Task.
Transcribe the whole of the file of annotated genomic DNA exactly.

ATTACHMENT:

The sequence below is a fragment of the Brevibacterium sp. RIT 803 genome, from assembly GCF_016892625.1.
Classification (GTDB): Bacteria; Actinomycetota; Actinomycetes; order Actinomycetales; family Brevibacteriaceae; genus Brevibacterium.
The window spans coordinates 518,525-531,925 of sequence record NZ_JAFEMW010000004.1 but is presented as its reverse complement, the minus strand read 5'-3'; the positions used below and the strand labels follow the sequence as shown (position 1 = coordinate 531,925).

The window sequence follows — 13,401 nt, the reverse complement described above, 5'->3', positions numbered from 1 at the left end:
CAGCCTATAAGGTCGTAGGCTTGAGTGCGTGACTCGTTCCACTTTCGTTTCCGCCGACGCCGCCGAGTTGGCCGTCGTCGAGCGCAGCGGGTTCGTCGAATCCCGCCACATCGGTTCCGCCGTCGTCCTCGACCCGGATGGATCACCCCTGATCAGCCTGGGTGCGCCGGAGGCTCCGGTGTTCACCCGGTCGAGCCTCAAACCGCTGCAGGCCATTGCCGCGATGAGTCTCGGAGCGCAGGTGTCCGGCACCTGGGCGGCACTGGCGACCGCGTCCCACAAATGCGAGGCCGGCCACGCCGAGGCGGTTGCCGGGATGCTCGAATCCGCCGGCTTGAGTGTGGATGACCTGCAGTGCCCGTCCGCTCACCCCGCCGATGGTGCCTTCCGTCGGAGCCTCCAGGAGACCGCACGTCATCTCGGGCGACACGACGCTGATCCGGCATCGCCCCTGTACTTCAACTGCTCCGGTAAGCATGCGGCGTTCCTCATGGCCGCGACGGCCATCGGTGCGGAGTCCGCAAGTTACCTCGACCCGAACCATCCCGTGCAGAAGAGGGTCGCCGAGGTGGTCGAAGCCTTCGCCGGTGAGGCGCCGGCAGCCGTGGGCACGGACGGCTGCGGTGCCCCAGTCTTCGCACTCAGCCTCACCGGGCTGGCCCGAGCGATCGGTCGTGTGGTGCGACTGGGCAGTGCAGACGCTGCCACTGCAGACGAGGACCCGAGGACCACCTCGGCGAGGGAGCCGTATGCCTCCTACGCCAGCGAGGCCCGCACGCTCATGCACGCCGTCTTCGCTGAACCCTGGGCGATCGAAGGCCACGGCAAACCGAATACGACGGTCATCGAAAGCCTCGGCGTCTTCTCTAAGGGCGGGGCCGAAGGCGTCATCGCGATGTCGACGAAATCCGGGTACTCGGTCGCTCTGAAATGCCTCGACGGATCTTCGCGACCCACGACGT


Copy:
The sequence below is a fragment of the Brevibacterium sp. RIT 803 genome, from assembly GCF_016892625.1.
Classification (GTDB): Bacteria; Actinomycetota; Actinomycetes; order Actinomycetales; family Brevibacteriaceae; genus Brevibacterium.
The window spans coordinates 518,525-531,925 of sequence record NZ_JAFEMW010000004.1 but is presented as its reverse complement, the minus strand read 5'-3'; the positions used below and the strand labels follow the sequence as shown (position 1 = coordinate 531,925).

The window sequence follows — 13,401 nt, the reverse complement described above, 5'->3', positions numbered from 1 at the left end:
CAGCCTATAAGGTCGTAGGCTTGAGTGCGTGACTCGTTCCACTTTCGTTTCCGCCGACGCCGCCGAGTTGGCCGTCGTCGAGCGCAGCGGGTTCGTCGAATCCCGCCACATCGGTTCCGCCGTCGTCCTCGACCCGGATGGATCACCCCTGATCAGCCTGGGTGCGCCGGAGGCTCCGGTGTTCACCCGGTCGAGCCTCAAACCGCTGCAGGCCATTGCCGCGATGAGTCTCGGAGCGCAGGTGTCCGGCACCTGGGCGGCACTGGCGACCGCGTCCCACAAATGCGAGGCCGGCCACGCCGAGGCGGTTGCCGGGATGCTCGAATCCGCCGGCTTGAGTGTGGATGACCTGCAGTGCCCGTCCGCTCACCCCGCCGATGGTGCCTTCCGTCGGAGCCTCCAGGAGACCGCACGTCATCTCGGGCGACACGACGCTGATCCGGCATCGCCCCTGTACTTCAACTGCTCCGGTAAGCATGCGGCGTTCCTCATGGCCGCGACGGCCATCGGTGCGGAGTCCGCAAGTTACCTCGACCCGAACCATCCCGTGCAGAAGAGGGTCGCCGAGGTGGTCGAAGCCTTCGCCGGTGAGGCGCCGGCAGCCGTGGGCACGGACGGCTGCGGTGCCCCAGTCTTCGCACTCAGCCTCACCGGGCTGGCCCGAGCGATCGGTCGTGTGGTGCGACTGGGCAGTGCAGACGCTGCCACTGCAGACGAGGACCCGAGGACCACCTCGGCGAGGGAGCCGTATGCCTCCTACGCCAGCGAGGCCCGCACGCTCATGCACGCCGTCTTCGCTGAACCCTGGGCGATCGAAGGCCACGGCAAACCGAATACGACGGTCATCGAAAGCCTCGGCGTCTTCTCTAAGGGCGGGGCCGAAGGCGTCATCGCGATGTCGACGAAATCCGGGTACTCGGTCGCTCTGAAATGCCTCGACGGATCTTCGCGACCCACGACGT